A 1935 Highway Patrol car donated to the North Carolina Transportation Museum in 1983. Courtesy of North Carolina Office of Archives and History, Raleigh.

Highway Patrol Outfitted in Morehead City

On May 20, 1929, the first candidates for the North Carolina State Highway Patrol reported to Camp Glenn in Morehead City. Charles D. Farmer, superintendent of equipment for the State Highway Commission, was selected to serve as captain and commanding officer. Nine lieutenants, one for each of the state’s Highway Division Districts, were appointed to assist in the administration of the patrol. The plan was to hire 27 patrolmen, three for each district. A total of 67 applicants were selected to attend the first highway patrol training school.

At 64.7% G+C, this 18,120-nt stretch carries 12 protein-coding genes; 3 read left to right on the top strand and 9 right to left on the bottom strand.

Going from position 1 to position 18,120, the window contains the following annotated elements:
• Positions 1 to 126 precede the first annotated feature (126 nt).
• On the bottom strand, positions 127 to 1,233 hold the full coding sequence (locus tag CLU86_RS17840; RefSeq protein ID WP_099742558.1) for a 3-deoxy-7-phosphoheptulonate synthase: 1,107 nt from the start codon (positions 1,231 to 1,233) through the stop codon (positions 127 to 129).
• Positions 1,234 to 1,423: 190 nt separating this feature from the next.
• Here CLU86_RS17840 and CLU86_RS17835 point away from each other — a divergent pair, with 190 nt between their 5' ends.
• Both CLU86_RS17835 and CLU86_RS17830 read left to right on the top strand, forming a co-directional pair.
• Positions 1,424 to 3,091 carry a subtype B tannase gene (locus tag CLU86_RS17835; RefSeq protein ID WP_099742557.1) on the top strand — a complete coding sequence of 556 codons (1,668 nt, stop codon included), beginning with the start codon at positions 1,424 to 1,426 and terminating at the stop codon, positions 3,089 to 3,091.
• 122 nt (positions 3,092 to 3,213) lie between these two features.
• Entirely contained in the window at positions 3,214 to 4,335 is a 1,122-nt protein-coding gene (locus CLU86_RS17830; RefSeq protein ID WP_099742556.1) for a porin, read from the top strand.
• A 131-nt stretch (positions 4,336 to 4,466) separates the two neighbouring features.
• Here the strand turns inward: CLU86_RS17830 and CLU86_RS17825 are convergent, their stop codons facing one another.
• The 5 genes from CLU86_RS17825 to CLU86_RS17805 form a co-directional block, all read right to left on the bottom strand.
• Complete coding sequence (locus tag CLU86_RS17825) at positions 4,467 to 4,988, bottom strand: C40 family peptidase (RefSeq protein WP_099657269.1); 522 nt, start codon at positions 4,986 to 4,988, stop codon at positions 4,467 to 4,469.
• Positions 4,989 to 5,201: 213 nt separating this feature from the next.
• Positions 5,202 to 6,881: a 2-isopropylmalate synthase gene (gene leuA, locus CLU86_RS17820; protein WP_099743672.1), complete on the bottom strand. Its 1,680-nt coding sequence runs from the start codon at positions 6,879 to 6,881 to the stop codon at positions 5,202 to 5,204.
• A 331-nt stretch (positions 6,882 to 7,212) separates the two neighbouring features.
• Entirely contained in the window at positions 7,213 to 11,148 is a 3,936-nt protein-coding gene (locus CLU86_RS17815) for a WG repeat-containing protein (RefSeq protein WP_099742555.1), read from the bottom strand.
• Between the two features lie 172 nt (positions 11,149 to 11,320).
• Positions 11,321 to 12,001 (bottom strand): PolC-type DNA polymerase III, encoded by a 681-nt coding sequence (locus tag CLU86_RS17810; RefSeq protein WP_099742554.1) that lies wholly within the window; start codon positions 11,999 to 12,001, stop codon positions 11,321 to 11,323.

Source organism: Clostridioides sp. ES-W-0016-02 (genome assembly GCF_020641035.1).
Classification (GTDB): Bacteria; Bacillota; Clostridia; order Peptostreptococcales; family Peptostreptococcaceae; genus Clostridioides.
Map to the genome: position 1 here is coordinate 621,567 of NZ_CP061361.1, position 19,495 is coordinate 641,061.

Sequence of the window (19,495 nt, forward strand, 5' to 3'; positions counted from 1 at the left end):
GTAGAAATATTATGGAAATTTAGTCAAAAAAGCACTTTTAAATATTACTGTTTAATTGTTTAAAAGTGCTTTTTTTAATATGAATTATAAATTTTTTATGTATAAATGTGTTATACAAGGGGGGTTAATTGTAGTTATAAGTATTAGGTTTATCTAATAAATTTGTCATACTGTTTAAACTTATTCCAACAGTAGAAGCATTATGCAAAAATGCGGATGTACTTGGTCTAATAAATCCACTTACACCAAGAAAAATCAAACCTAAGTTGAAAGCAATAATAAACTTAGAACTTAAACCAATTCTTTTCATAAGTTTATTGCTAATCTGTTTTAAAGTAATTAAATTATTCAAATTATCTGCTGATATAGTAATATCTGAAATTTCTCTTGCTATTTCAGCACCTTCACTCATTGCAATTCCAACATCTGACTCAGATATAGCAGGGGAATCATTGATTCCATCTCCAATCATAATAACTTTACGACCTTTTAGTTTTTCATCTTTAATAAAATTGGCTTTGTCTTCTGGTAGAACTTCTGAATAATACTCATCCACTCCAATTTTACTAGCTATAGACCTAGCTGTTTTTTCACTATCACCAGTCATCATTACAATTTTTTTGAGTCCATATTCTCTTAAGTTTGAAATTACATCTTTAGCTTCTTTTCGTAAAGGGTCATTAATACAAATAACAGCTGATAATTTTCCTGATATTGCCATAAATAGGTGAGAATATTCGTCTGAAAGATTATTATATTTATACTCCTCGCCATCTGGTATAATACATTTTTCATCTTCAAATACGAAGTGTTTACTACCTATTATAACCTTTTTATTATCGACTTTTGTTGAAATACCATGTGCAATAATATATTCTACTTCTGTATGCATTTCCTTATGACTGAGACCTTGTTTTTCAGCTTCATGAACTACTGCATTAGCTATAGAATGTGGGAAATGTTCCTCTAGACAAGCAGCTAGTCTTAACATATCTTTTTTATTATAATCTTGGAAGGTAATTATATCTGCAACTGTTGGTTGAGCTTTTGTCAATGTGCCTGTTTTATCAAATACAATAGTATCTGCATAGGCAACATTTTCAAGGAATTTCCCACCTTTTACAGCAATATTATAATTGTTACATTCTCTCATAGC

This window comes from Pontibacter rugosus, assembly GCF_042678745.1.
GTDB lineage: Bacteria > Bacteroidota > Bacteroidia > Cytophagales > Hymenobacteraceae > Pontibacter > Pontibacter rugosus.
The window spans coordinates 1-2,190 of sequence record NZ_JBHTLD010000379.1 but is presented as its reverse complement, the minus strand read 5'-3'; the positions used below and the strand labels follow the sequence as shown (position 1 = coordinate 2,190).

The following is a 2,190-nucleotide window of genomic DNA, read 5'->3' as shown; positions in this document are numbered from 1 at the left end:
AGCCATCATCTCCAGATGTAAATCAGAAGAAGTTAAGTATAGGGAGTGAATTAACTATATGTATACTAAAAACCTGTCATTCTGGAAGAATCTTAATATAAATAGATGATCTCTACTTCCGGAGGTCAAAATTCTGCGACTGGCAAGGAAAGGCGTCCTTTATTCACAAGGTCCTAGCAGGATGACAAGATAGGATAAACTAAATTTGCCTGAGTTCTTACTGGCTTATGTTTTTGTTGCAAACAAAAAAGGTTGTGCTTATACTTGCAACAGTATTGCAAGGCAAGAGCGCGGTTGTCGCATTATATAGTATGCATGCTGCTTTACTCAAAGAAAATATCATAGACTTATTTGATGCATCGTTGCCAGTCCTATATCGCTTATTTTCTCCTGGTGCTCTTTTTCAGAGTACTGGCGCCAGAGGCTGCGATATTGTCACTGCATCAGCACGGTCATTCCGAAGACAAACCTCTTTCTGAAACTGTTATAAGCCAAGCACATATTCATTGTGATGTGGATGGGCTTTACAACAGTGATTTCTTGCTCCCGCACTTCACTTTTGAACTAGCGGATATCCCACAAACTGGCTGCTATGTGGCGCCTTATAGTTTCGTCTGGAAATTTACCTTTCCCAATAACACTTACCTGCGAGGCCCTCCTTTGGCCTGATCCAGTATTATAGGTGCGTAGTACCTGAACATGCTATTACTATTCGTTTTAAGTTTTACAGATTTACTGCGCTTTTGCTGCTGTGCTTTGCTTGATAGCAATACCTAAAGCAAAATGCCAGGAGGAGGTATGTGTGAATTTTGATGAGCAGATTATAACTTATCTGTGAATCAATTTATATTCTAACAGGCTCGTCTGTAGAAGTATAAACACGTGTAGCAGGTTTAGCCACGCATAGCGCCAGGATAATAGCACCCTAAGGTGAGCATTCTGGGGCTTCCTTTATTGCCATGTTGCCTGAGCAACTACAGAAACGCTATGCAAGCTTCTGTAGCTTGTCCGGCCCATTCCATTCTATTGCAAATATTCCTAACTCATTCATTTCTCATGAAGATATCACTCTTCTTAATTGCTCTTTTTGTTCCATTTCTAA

The courses for the first class of cadets included Motor Laws, Pistol Marksmanship and Geography of North Carolina. After six weeks, the students with the best records were appointed to the Highway Patrol. The novice patrolmen were issued uniforms and motorcycles. The nine lieutenants received Ford coupes, and Charles Farmer was given a Buick. The entire group embarked on a statewide tour in order to engender support for and confidence in the new program. The 1,028-mile tour took the men from Beaufort to Asheville and back to Raleigh, with many stops along the way. Concluding at the State Capitol, all 37 members of the force took their oaths of office and reported for duty.

Image from North Carolina Office of Archives and History, Raleigh.

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